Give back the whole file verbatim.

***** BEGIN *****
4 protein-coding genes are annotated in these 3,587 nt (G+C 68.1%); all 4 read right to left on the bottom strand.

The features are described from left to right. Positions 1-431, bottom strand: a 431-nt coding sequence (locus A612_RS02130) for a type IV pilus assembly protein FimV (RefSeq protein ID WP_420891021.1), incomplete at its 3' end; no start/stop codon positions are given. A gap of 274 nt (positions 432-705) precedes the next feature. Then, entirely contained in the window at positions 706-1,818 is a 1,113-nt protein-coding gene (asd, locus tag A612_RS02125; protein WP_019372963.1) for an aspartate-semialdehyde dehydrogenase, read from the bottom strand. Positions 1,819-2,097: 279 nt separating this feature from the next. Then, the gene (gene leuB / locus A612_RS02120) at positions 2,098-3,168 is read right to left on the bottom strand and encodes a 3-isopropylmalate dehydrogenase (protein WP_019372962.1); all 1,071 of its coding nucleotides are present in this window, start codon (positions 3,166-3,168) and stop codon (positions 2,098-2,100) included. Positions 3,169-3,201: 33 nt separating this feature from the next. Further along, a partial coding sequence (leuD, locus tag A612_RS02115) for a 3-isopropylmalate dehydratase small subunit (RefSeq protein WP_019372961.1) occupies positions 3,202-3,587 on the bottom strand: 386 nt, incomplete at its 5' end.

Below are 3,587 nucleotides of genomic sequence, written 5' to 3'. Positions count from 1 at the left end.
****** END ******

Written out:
4 protein-coding genes are annotated in these 3,587 nt (G+C 68.1%); all 4 read right to left on the bottom strand.

The features are described from left to right. Positions 1-431, bottom strand: a 431-nt coding sequence (locus A612_RS02130) for a type IV pilus assembly protein FimV (RefSeq protein ID WP_420891021.1), incomplete at its 3' end; no start/stop codon positions are given. A gap of 274 nt (positions 432-705) precedes the next feature. Then, entirely contained in the window at positions 706-1,818 is a 1,113-nt protein-coding gene (asd, locus tag A612_RS02125; protein WP_019372963.1) for an aspartate-semialdehyde dehydrogenase, read from the bottom strand. Positions 1,819-2,097: 279 nt separating this feature from the next. Then, the gene (gene leuB / locus A612_RS02120) at positions 2,098-3,168 is read right to left on the bottom strand and encodes a 3-isopropylmalate dehydrogenase (protein WP_019372962.1); all 1,071 of its coding nucleotides are present in this window, start codon (positions 3,166-3,168) and stop codon (positions 2,098-2,100) included. Positions 3,169-3,201: 33 nt separating this feature from the next. Further along, a partial coding sequence (leuD, locus tag A612_RS02115) for a 3-isopropylmalate dehydratase small subunit (RefSeq protein WP_019372961.1) occupies positions 3,202-3,587 on the bottom strand: 386 nt, incomplete at its 5' end.

Below are 3,587 nucleotides of genomic sequence, written 5' to 3'. Positions count from 1 at the left end.